Yet all of this appears to have escaped the notice of the rag-taggle band of ‘anti-austerity’ warriors determined to protest the right of the legitimately elected government to govern. Democracy, with all its flaws, is probably still the least-worst way of organising society, so the rights of these privileged but short-sighted and ultimately pointless people to stamp and scream and hate their useless parents in public is a price we willingly pay. If Labour had won we would be back to rule by minorities such as this; no vision, no overarching strategy, just lots and lots of ‘initiatives’ and a hotch-potch of competing ideologies, interests and hobby-horses for the idle.

Izzy-whizzy, let's get... ooh look, squirrel!
It's just not fair!

Watching the coverage of the ambush of Douglas Carswell, snarling irony-free faces contorted with hatred as they spat ‘fascist’ at him and threatened violence, I saw nothing but privileged children kicking out. As they filmed their little piece of distorted history on their ubiquitous smart technology and waved their mass-produced banners no doubt they thought they were fighters for some nebulous notion of social justice and not the spoiled brats they truly are. Austerity? What austerity?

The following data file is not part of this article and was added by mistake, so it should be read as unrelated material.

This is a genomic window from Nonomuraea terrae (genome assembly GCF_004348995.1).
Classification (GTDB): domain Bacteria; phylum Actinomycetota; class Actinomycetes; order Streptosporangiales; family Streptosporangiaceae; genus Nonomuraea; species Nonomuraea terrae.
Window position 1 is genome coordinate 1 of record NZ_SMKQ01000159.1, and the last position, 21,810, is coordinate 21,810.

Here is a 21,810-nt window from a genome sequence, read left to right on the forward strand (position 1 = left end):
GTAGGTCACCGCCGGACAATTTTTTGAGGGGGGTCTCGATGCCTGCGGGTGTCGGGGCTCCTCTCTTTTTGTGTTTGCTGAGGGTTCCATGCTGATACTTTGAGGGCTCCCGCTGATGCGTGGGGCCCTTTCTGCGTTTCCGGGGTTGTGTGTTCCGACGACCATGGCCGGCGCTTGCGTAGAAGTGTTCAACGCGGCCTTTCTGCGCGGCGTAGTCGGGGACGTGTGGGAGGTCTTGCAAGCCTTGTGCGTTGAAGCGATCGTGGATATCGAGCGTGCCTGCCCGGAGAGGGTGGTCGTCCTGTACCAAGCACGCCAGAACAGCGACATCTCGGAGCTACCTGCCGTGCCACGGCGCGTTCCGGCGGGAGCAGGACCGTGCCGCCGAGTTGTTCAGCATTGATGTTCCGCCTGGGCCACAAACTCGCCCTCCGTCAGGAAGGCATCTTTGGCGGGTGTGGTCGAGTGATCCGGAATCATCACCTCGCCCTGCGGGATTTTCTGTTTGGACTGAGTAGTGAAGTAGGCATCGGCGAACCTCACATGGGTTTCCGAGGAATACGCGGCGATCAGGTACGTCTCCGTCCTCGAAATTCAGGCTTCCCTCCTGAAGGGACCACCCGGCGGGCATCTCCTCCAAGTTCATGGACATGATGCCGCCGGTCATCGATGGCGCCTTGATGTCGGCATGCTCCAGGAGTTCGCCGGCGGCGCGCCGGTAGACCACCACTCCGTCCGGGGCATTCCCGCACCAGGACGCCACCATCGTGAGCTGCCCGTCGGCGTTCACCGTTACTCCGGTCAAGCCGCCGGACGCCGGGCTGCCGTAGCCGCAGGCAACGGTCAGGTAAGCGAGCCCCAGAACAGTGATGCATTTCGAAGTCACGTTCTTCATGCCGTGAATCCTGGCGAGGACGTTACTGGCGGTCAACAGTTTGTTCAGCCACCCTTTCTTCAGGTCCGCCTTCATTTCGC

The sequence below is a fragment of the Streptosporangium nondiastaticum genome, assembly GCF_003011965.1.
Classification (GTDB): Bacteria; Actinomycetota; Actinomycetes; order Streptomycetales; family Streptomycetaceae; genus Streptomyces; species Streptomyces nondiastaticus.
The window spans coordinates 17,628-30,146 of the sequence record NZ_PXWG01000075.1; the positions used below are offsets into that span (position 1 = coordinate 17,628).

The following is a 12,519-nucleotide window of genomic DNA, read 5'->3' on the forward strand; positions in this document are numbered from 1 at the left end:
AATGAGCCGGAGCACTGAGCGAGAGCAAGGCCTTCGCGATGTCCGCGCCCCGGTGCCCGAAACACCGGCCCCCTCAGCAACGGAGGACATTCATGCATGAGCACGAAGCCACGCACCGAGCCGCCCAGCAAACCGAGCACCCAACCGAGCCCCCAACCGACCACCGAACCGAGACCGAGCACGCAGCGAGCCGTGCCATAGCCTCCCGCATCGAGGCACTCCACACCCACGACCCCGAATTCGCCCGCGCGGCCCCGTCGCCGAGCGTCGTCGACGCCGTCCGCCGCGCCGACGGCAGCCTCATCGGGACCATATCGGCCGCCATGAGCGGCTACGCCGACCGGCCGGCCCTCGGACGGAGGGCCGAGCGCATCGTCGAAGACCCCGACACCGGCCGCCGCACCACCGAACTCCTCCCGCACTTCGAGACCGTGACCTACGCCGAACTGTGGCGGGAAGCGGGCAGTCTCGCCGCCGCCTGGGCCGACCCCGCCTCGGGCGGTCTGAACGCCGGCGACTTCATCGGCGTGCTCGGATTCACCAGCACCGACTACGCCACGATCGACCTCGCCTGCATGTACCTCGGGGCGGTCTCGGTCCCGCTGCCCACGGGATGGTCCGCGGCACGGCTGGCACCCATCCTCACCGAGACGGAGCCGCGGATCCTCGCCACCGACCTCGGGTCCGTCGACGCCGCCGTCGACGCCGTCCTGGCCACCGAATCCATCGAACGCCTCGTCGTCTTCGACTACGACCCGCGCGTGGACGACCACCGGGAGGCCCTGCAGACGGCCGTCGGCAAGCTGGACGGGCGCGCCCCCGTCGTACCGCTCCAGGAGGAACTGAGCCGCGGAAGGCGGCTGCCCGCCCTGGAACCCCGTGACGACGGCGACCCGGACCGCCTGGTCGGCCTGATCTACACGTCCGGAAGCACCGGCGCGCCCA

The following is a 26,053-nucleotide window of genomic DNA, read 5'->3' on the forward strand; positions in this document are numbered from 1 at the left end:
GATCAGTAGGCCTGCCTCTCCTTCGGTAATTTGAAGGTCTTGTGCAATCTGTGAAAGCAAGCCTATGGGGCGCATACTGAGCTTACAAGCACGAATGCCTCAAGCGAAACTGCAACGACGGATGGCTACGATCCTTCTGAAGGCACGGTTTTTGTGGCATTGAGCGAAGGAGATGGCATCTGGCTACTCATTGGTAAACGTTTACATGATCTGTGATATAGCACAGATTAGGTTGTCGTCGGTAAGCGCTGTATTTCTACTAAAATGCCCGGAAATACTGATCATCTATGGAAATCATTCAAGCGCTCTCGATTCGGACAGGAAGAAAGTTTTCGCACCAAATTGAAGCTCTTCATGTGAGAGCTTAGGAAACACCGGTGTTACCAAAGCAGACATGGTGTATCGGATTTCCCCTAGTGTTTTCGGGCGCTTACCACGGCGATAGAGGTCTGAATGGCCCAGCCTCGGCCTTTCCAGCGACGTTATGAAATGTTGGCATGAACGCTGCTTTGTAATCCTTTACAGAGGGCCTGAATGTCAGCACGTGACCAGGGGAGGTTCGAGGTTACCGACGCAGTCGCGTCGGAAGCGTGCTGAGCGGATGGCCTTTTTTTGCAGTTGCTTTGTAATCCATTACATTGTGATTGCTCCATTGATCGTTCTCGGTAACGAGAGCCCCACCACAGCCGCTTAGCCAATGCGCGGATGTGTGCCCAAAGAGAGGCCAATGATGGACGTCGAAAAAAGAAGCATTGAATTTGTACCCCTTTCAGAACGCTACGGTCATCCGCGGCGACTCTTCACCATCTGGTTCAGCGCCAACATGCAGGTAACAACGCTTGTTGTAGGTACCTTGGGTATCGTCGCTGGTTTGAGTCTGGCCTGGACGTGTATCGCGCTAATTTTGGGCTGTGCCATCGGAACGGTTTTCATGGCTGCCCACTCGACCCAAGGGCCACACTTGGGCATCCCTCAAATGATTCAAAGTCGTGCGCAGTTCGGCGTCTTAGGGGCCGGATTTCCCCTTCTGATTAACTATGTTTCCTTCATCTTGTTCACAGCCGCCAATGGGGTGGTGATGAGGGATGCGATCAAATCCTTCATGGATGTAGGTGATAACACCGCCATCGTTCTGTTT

Wednesday, 27 May 2015

Social Conservatism

After Ireland’s gay big landmark gay vote it turns out that within the EU only Italy and N. Ireland do not now recognise gay marriage. It was only on listening to some improving radio the other day that I discovered that such liberalisation is seen as ‘rolling back social conservatism’. Among other measures making up this rollback are the encouragement of fatherless households via the general practice of not judging and saying ‘Hey, there are no rules!” Also not to be judged are childhood behaviour, academic performance and antisocial behaviour; all of these are subject to the ‘invent a syndrome’ method of explaining away why people just can’t be expected to fit into society, like they used to.

Misfits. That’s what we called them. Don’t play by the same rules and that’s what you are. Except that’s a pejorative term and thus not allowed in this brave new world with all the social conservatism sucked out of it. But without societal pressure, how do we make sure people do the right things, say the right things…think the right things? Why, we make the practice of wrong things illegal and not just generally illegal, but specifically illegal. Chief among the statutes of the new liberal society is the growing list of hate crimes. Racism, sexism, homophobia, xenophobia and the many sub-divisions that proliferate under those headings. So that we can all be equal and diverse we must be subject to a legal system that brooks no diversity… and often doesn’t apply equally.